The doctor informed her that her mother had experienced a heart attack followed by cardiac arrest, two terms often mistakenly used interchangeably. A heart attack is caused by blockages in the arteries, while cardiac arrest results from electrical malfunctions in the heart.


Vonnie's heart attack had been triggered by a 90% blockage that necessitated the insertion of three stents. During her own flight to Salt Lake City, Toi overheard flight attendants discussing a passenger who had required CPR on the previous flight. It suddenly dawned on her that she was onboard the return trip of the same plane her mother had been on.


Eager to reach the hospital as quickly as possible, the crew requested that passengers remain seated to allow Toi to exit first upon landing. Overwhelmed with emotion, Vonnie woke up the next day from an induced coma, initially believing she had died. To her surprise and relief, she saw numerous family members, including her daughter, son, and ex-husband, gathered around her hospital room.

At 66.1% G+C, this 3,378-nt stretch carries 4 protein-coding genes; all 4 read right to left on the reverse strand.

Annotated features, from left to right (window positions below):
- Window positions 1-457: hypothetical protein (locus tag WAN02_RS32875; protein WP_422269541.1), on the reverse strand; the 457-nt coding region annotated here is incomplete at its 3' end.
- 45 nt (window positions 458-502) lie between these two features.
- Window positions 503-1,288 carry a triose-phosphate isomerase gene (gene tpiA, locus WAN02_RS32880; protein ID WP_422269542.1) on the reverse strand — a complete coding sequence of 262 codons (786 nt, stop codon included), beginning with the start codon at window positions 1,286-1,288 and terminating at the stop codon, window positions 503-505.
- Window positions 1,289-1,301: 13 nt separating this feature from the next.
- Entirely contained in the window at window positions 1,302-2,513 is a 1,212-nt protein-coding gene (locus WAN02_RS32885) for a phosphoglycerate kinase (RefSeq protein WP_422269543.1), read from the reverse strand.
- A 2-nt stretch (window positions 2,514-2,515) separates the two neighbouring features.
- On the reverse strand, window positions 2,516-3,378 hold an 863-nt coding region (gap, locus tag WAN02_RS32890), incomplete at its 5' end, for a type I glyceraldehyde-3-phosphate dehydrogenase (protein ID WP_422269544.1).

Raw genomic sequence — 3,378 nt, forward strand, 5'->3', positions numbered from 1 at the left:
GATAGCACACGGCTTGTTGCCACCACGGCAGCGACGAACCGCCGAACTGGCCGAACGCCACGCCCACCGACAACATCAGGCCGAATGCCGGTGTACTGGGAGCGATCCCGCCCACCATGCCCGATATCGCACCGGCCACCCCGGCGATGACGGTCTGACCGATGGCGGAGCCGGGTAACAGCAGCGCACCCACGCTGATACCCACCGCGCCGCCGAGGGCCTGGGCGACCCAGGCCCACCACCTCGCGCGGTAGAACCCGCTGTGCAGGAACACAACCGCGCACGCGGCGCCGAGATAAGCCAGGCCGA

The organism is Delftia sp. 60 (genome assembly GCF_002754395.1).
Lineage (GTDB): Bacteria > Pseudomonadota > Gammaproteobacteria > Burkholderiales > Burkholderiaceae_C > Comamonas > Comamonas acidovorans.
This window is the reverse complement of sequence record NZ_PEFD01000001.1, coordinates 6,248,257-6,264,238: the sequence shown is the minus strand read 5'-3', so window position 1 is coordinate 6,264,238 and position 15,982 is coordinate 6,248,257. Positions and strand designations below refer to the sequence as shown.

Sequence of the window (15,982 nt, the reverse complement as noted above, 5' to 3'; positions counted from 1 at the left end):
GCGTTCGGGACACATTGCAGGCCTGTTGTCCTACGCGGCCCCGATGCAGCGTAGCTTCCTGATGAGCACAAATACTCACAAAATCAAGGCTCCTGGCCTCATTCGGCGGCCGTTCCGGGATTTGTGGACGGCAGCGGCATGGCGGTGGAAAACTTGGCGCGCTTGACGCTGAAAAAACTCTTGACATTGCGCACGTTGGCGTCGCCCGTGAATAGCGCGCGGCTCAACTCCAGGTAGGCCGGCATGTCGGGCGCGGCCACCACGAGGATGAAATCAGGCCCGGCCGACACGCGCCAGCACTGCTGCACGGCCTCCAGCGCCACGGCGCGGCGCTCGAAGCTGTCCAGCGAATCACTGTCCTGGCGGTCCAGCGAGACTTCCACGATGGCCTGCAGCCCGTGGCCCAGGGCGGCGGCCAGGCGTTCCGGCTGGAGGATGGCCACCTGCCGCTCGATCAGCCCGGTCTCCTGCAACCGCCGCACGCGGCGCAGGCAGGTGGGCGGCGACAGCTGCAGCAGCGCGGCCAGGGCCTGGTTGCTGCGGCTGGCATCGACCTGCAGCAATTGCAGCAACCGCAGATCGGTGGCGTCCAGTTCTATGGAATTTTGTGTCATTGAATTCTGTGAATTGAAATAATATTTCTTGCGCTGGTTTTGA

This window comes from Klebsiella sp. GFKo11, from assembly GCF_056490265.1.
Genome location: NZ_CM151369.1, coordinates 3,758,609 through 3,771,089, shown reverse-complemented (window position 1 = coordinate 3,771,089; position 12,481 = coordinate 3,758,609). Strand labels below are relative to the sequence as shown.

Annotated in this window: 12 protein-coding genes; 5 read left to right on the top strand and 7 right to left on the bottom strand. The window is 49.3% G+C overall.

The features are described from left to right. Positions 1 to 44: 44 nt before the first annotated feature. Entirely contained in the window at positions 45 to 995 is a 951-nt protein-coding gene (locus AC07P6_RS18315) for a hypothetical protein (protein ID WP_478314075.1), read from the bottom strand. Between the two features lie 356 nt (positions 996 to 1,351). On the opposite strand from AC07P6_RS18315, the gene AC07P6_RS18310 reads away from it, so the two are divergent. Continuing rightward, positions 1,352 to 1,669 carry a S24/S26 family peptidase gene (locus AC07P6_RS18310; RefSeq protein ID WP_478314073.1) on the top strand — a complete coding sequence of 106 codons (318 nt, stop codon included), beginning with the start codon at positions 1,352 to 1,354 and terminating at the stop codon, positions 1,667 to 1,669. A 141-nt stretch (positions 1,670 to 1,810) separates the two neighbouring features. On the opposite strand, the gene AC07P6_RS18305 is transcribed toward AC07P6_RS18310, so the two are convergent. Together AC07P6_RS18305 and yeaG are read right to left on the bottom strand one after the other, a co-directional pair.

On the following day, Hutchison, one of the flight attendants who had played a crucial role in saving her life, visited Vonnie to check on her well-being. Toi warmly greeted him with a hug, expressing her gratitude. Vonnie was discharged from the hospital within a week, just in time for Toi to organize a modest yet joyous "55 and Alive" birthday celebration.


Determined to improve her health, Vonnie embarked on a journey of self-care in the summer of 2007. Despite a family history of heart disease, she had never given it much thought until her life-threatening experience. Encouraged by her daughter, who is a fitness coach, Vonnie participated in cardiac rehabilitation, engaged in regular walks, and exercised at home. She also adopted healthier eating habits, resulting in a weight loss of approximately 20 pounds.